• 17
    Misleading. It is inmutable. But the actual object properties are not. Dec 24, 2015 at 1:33
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    +1 Yeah, the reference is protected, but in terms of the question, it's pretty silly to use in cases like, const moment = require('moment'), unless you're the type of person who's worried that someone will try to do moment = dead.fish(() => pizza) later.
    – MaxWell
    Feb 17, 2016 at 22:57
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    Nobody said they weren't immutable, though. It's a common misunderstanding that the goal of const is to make it immutable, when it's really to guarantee that the name won't ever reference a different object than the one it was initialized to.
    – monokrome
    Oct 12, 2016 at 20:24
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    "using const for all non-array/non-objects and use let for objects/arrays" This just opens you up to a broader range of problems... Jan 9, 2019 at 21:57

Don't worry about it. const is an amazing addition to JavaScript, and I would recommend you use it all the places it makes sense. It makes for more robust code.

When it comes to objects, const will protect your variable from reassignment, but if you need immutable objects, you will need the Object.freeze method, see below.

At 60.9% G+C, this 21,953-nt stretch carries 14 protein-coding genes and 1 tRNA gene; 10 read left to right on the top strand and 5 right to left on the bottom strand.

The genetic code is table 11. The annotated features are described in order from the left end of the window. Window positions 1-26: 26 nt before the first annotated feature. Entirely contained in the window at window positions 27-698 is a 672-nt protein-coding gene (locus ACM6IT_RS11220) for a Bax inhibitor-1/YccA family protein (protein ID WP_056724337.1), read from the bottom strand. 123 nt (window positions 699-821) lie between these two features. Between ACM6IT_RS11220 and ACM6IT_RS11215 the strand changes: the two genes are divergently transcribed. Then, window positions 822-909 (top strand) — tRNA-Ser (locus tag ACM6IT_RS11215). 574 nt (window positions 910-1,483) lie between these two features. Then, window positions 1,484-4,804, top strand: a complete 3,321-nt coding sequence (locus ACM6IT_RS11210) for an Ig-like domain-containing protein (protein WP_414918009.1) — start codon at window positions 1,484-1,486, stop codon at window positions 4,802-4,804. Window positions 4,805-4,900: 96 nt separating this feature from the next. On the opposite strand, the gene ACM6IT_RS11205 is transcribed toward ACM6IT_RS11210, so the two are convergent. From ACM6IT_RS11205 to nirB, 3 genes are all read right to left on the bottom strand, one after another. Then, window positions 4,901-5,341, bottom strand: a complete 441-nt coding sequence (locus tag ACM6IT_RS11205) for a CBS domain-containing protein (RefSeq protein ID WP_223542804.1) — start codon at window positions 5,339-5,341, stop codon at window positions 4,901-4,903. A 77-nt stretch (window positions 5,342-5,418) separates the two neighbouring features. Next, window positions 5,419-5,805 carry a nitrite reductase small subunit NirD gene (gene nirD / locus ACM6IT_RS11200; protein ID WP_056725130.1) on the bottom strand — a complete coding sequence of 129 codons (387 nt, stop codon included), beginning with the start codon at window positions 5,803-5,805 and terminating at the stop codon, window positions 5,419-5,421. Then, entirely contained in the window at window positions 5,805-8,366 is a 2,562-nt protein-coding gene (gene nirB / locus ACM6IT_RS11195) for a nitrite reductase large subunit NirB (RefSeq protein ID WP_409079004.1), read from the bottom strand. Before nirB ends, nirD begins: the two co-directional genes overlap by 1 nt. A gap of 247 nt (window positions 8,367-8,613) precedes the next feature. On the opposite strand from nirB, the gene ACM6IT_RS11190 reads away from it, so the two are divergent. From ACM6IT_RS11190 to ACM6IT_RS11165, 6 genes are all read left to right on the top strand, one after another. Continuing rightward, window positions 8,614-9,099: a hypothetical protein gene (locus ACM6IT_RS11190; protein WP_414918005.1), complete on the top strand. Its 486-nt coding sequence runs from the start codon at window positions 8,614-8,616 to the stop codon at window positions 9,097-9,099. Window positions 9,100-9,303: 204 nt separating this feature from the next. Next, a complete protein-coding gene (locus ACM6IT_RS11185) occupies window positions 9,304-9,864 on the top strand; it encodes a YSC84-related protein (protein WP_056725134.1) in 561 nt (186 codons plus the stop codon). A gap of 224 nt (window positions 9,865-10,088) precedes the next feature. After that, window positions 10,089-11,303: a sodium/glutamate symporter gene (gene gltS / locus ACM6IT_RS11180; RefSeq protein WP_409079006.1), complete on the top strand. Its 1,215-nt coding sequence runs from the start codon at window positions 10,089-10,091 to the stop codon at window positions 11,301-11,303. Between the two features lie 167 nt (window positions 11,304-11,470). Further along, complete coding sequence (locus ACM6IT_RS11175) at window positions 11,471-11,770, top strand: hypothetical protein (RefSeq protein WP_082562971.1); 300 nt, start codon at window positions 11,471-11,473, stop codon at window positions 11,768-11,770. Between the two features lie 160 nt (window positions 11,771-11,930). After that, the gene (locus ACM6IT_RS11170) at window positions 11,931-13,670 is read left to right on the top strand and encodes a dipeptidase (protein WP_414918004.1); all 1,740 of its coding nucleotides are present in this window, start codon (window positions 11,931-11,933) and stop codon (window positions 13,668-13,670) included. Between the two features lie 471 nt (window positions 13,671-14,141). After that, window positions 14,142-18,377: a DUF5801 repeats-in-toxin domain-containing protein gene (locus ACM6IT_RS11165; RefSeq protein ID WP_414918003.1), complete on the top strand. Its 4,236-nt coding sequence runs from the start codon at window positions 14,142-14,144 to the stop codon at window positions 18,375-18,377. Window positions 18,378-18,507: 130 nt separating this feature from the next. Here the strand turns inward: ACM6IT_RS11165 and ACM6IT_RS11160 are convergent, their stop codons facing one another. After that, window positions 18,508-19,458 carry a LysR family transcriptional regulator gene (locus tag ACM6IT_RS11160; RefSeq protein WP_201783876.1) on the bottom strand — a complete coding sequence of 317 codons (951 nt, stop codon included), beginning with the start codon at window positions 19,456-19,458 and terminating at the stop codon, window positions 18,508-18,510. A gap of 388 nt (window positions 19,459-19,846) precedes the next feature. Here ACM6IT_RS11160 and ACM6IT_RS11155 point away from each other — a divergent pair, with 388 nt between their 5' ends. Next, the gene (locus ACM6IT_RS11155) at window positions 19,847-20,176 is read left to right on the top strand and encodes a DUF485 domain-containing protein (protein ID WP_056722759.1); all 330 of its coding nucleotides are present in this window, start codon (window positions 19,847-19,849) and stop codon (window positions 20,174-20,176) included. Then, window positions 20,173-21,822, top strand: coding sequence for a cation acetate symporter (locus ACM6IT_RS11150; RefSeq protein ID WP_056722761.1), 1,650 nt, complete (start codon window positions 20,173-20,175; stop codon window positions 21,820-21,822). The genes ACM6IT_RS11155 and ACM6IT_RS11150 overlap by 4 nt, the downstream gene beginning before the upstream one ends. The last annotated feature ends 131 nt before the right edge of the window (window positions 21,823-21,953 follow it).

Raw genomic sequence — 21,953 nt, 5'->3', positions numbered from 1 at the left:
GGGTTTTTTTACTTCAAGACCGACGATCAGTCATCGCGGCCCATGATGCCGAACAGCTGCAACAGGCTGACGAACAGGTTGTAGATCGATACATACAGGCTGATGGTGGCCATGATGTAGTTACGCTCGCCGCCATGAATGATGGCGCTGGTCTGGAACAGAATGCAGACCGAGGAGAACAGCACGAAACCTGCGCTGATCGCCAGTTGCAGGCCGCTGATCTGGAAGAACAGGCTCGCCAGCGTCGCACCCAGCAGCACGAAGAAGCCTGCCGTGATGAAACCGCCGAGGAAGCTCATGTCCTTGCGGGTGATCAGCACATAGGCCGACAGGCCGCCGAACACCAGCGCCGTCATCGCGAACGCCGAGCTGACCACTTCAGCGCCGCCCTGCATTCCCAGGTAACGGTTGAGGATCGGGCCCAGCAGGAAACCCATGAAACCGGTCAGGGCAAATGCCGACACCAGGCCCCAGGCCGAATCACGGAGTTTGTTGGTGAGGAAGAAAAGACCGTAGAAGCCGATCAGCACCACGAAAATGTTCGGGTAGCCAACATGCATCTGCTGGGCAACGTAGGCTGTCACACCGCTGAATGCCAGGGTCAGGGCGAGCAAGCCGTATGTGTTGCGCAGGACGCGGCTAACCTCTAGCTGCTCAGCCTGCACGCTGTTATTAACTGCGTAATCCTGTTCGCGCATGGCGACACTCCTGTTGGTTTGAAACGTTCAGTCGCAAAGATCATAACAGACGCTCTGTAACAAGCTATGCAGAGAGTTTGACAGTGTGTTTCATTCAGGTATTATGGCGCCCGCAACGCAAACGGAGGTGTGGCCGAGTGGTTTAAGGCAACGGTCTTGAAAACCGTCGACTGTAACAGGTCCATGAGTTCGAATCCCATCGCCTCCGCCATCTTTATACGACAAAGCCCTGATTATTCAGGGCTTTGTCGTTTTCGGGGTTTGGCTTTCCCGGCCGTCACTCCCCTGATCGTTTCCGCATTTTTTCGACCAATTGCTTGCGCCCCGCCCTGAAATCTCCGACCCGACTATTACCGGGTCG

const immutableOject = Object.freeze({immutableProperty: 'foo'});

const will protect only from reassignment, and the freeze method will protect all immediate properties. If you need all nested properties to be immutable also, then you will need to recursively freeze them.

  • 14
    Note that Object.freeze is shallow. Feb 5, 2016 at 9:03
  • @MathiasBynens I came across this comment and I'm curious as to what exactly you meant by it. Could you please elaborate? Sep 6, 2016 at 16:36
  • @ColeRoberts The concept of shallow immutability, is when the object reference itself is immutable, but the properties can still be changed. The const keyword only makes for shallow immutability, hence you need to use Object.freeze if all the properties also should be immutable. Sep 6, 2016 at 19:59